Sudan is a vast country, the largest in Africa and as large as the United States east of the Mississippi river. Its 25 million people are divided among 19 major ethnic groups and 597 subgroups.  Arabic is the official language, the mother tongue of the majority of Sudanese; English is the language of the educated in the south. But Sudanese citizens speak more than 100 other languages, most of which have several dialects.  The northern third of Sudan is desert, the central region is arid, with open savannas and plains, and the south is tropical forest. Mountains in the east, south and west feed their waters into the Nile river. Large areas of Sudan are virtually uninhabited; only some 5 percent of the land is cultivated.  Drought and war have pushed large numbers of people to migrate to the cities, but the country’s economic potential lies largely in agriculture. Sudan’s people include some of the poorest in Africa, but also some very wealthy millionaires.
Ethnicity and Religion
Those Sudanese who identify themselves as Arab (not an ethnic group but a category which includes many different groups, such as the Juhayna and Ja‘aliyyin) are estimated at 50-60 percent. The largest ethnic groups are the Dinka (12 percent), Beja (7 percent) and West Africans (6 percent). These figures are only estimates; the only census that recorded ethnicity was taken in 1956. An estimated 60-65 percent of Sudanese are Muslim, about 4 percent are Christian (although their influence in the south is greater than their numbers would suggest), and the remainder (mainly in the south) practice traditional beliefs. 
Arab vs. African, Muslim vs. non-Muslim — these ethnic and religious differences alone do not explain the tensions that underlie Sudan’s ongoing civil war. It is because these ethnic and religious cleavages often coincide with the divide between rich and poor, powerful and weak, that they become explosive. It is generally true that those Sudanese who speak Arabic and are Muslim and share a culture derived from the Northern riverine area (an Arab and Nubian region) have dominated state and economic power from the northern capital city, Khartoum.  Those who practice traditional or Christian beliefs, and live in the south, have largely been excluded from the centers of power and wealth, although the south has its own stratification of rich and poor, powerful and weak.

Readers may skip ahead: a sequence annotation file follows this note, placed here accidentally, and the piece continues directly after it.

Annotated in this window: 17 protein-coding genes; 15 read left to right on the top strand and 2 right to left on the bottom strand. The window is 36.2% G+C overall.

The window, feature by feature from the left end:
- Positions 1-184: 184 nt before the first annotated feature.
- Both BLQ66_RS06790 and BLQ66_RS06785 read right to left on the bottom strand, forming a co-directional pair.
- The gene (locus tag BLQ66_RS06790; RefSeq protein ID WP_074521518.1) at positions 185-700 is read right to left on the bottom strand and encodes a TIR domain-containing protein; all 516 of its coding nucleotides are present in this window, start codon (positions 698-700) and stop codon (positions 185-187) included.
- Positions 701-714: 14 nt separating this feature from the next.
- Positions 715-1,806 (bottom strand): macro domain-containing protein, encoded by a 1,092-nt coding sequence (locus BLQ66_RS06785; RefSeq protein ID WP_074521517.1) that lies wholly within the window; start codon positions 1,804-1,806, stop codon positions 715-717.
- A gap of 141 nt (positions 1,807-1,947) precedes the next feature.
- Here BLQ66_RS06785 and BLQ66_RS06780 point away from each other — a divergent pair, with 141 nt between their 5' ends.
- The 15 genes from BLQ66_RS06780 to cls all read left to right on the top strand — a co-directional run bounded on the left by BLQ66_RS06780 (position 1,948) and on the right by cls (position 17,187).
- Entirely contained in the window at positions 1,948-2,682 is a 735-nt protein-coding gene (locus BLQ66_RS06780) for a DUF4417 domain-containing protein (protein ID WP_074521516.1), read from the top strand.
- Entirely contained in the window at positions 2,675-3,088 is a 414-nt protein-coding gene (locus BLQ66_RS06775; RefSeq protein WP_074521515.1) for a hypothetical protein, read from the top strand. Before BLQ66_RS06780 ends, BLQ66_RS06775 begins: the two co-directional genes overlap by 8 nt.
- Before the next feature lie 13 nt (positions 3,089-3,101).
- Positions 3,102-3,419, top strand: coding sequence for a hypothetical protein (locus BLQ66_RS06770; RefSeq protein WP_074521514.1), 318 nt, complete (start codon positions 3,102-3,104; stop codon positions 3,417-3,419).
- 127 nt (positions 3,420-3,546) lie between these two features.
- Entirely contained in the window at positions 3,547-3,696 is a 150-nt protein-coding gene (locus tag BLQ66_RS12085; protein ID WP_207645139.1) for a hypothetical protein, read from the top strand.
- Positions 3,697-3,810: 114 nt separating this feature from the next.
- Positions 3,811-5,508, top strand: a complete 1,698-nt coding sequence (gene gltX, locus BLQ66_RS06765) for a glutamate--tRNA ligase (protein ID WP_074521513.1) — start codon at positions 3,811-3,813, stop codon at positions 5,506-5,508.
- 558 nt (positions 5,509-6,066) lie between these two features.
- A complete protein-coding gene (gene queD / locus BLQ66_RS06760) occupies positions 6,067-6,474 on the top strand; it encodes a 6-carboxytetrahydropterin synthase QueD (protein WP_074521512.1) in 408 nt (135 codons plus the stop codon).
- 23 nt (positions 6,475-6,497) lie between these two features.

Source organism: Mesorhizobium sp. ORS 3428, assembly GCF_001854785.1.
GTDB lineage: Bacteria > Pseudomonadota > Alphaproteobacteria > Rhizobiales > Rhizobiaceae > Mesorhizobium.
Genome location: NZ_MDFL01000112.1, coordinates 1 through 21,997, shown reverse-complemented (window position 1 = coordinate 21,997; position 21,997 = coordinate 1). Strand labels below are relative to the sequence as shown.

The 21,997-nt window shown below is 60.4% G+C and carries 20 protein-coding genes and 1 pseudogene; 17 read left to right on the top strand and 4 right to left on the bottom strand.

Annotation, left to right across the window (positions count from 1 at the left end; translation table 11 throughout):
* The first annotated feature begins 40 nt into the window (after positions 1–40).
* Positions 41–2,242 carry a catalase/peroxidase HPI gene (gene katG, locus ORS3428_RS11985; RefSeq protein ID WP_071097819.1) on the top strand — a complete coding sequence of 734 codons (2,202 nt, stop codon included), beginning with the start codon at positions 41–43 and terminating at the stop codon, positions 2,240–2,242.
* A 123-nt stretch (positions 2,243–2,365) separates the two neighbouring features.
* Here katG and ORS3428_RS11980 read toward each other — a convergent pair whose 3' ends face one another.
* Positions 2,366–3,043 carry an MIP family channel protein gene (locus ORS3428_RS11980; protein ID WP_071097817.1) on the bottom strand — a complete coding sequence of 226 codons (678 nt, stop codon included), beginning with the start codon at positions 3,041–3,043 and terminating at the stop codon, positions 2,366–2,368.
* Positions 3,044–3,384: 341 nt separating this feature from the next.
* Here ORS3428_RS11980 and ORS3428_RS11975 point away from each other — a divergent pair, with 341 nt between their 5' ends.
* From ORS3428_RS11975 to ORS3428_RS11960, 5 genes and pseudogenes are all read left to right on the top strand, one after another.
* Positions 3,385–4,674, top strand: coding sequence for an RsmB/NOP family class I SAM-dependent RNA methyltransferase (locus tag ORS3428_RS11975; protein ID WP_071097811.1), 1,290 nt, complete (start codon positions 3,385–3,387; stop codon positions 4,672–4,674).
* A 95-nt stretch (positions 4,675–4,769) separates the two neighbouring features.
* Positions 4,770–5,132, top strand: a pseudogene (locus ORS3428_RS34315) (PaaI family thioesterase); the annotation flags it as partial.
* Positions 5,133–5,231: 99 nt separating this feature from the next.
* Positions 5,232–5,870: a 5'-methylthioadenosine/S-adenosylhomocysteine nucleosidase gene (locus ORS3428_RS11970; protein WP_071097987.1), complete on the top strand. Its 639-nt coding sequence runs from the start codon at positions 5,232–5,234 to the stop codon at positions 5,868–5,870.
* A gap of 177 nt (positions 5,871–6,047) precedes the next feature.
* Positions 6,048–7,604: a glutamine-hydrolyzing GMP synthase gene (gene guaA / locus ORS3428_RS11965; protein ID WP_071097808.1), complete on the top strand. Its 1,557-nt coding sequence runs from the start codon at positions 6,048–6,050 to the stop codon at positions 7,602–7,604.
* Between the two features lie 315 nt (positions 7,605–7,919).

Ethnic identity may not actually coincide with ethnicity — that is, a Sudanese who considers him or herself Arab and speaks Arabic may not in fact be of Arab racial descent. As one Sudanese intellectual put it, “Our fathers were Arabs, but our mothers were Africans,” which is literally the case for many Sudanese.  Identity may be more important than actual racial descent, which is likely to be mixed. It is possible to join the dominant class by adopting its culture, religion and language even if one’s ethnic background is not Arab or Nubian.  Many “Arab” northerners are racially indistinguishable from “African” southerners.